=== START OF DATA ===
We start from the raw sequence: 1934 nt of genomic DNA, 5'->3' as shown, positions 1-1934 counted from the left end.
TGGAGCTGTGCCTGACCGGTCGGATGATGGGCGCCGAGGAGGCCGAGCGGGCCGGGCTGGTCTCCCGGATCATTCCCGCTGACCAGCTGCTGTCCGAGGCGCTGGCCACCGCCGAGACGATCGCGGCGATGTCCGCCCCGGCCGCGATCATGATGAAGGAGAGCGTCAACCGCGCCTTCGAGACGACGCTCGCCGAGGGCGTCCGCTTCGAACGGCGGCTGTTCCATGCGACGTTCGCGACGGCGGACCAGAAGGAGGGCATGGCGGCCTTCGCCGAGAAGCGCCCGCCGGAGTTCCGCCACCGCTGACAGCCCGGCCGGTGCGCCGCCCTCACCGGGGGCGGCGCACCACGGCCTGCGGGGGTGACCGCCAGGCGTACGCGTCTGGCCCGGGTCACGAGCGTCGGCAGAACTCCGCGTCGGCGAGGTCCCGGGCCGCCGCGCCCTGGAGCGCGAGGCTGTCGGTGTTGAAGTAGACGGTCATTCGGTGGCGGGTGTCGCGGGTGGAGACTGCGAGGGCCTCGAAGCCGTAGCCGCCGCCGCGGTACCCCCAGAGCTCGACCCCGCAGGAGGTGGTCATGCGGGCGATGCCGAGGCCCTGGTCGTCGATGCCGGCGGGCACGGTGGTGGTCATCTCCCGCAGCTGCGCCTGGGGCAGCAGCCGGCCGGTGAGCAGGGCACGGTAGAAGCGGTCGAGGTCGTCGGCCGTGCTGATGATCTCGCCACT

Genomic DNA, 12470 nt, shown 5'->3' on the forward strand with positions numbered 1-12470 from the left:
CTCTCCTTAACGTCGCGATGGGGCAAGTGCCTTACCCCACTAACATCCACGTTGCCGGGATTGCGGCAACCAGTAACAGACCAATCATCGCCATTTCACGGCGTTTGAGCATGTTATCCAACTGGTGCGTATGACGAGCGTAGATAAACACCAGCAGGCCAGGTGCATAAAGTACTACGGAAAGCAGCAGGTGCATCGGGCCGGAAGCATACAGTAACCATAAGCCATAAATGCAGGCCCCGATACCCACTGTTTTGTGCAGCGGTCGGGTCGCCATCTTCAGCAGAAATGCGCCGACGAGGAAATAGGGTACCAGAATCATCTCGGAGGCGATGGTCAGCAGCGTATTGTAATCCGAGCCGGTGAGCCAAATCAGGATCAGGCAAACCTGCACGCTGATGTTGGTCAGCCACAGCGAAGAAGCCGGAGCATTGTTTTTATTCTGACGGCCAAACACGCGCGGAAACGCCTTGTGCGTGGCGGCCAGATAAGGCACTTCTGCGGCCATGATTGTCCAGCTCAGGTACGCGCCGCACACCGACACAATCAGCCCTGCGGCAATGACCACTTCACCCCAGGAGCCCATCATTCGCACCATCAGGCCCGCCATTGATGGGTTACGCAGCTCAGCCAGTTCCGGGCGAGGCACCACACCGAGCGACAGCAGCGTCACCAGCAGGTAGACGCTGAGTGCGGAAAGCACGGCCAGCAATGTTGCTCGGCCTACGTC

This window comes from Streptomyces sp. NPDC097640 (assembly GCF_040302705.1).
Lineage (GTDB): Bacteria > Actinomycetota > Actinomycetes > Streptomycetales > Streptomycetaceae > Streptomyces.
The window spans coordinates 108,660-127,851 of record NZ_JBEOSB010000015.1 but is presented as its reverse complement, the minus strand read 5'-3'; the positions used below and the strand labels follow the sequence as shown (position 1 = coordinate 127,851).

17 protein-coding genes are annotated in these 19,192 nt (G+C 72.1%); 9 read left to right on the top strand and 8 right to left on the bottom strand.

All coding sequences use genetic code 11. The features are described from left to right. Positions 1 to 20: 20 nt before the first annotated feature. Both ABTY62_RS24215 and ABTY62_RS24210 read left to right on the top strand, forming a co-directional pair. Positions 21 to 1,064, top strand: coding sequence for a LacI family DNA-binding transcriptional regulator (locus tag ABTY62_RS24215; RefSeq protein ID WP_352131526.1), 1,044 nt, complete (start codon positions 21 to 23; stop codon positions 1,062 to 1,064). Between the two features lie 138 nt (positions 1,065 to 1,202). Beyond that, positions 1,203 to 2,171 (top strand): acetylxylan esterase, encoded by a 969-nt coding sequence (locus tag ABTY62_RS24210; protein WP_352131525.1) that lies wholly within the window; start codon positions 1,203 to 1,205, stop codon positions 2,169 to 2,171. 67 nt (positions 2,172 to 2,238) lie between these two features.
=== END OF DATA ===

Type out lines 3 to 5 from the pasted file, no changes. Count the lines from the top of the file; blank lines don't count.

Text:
Genomic DNA, 12470 nt, shown 5'->3' on the forward strand with positions numbered 1-12470 from the left:
CTCTCCTTAACGTCGCGATGGGGCAAGTGCCTTACCCCACTAACATCCACGTTGCCGGGATTGCGGCAACCAGTAACAGACCAATCATCGCCATTTCACGGCGTTTGAGCATGTTATCCAACTGGTGCGTATGACGAGCGTAGATAAACACCAGCAGGCCAGGTGCATAAAGTACTACGGAAAGCAGCAGGTGCATCGGGCCGGAAGCATACAGTAACCATAAGCCATAAATGCAGGCCCCGATACCCACTGTTTTGTGCAGCGGTCGGGTCGCCATCTTCAGCAGAAATGCGCCGACGAGGAAATAGGGTACCAGAATCATCTCGGAGGCGATGGTCAGCAGCGTATTGTAATCCGAGCCGGTGAGCCAAATCAGGATCAGGCAAACCTGCACGCTGATGTTGGTCAGCCACAGCGAAGAAGCCGGAGCATTGTTTTTATTCTGACGGCCAAACACGCGCGGAAACGCCTTGTGCGTGGCGGCCAGATAAGGCACTTCTGCGGCCATGATTGTCCAGCTCAGGTACGCGCCGCACACCGACACAATCAGCCCTGCGGCAATGACCACTTCACCCCAGGAGCCCATCATTCGCACCATCAGGCCCGCCATTGATGGGTTACGCAGCTCAGCCAGTTCCGGGCGAGGCACCACACCGAGCGACAGCAGCGTCACCAGCAGGTAGACGCTGAGTGCGGAAAGCACGGCCAGCAATGTTGCTCGGCCTACGTC

This window comes from Streptomyces sp. NPDC097640 (assembly GCF_040302705.1).